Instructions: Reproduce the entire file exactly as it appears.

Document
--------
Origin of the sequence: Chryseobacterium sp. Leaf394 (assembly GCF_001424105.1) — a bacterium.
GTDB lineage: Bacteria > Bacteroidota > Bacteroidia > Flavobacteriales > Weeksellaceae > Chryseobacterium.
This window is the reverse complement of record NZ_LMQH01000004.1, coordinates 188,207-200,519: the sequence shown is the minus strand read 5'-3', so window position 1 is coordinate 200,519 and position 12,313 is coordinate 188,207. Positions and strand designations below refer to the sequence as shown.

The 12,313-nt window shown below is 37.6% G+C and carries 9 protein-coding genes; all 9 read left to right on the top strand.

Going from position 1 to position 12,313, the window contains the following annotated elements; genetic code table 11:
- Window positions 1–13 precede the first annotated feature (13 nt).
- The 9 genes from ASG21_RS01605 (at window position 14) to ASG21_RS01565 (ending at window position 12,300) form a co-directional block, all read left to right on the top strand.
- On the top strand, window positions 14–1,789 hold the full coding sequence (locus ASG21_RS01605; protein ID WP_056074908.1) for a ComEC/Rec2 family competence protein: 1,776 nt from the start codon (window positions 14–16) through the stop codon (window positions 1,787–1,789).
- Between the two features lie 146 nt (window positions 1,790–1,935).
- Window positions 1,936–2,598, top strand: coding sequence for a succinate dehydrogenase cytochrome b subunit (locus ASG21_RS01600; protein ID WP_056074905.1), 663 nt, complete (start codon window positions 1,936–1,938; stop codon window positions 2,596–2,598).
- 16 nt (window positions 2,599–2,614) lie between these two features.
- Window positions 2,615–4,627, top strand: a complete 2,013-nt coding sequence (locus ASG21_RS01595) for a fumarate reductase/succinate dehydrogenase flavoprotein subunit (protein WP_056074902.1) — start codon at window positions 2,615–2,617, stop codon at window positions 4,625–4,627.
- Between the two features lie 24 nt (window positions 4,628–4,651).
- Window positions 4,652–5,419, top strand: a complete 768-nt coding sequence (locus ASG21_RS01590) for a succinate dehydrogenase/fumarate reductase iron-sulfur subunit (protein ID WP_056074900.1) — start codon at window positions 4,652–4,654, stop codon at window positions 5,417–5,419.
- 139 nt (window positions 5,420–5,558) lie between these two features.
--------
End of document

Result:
Origin of the sequence: Chryseobacterium sp. Leaf394 (assembly GCF_001424105.1) — a bacterium.
GTDB lineage: Bacteria > Bacteroidota > Bacteroidia > Flavobacteriales > Weeksellaceae > Chryseobacterium.
This window is the reverse complement of record NZ_LMQH01000004.1, coordinates 188,207-200,519: the sequence shown is the minus strand read 5'-3', so window position 1 is coordinate 200,519 and position 12,313 is coordinate 188,207. Positions and strand designations below refer to the sequence as shown.

The 12,313-nt window shown below is 37.6% G+C and carries 9 protein-coding genes; all 9 read left to right on the top strand.

Going from position 1 to position 12,313, the window contains the following annotated elements; genetic code table 11:
- Window positions 1–13 precede the first annotated feature (13 nt).
- The 9 genes from ASG21_RS01605 (at window position 14) to ASG21_RS01565 (ending at window position 12,300) form a co-directional block, all read left to right on the top strand.
- On the top strand, window positions 14–1,789 hold the full coding sequence (locus ASG21_RS01605; protein ID WP_056074908.1) for a ComEC/Rec2 family competence protein: 1,776 nt from the start codon (window positions 14–16) through the stop codon (window positions 1,787–1,789).
- Between the two features lie 146 nt (window positions 1,790–1,935).
- Window positions 1,936–2,598, top strand: coding sequence for a succinate dehydrogenase cytochrome b subunit (locus ASG21_RS01600; protein ID WP_056074905.1), 663 nt, complete (start codon window positions 1,936–1,938; stop codon window positions 2,596–2,598).
- 16 nt (window positions 2,599–2,614) lie between these two features.
- Window positions 2,615–4,627, top strand: a complete 2,013-nt coding sequence (locus ASG21_RS01595) for a fumarate reductase/succinate dehydrogenase flavoprotein subunit (protein WP_056074902.1) — start codon at window positions 2,615–2,617, stop codon at window positions 4,625–4,627.
- Between the two features lie 24 nt (window positions 4,628–4,651).
- Window positions 4,652–5,419, top strand: a complete 768-nt coding sequence (locus ASG21_RS01590) for a succinate dehydrogenase/fumarate reductase iron-sulfur subunit (protein ID WP_056074900.1) — start codon at window positions 4,652–4,654, stop codon at window positions 5,417–5,419.
- 139 nt (window positions 5,420–5,558) lie between these two features.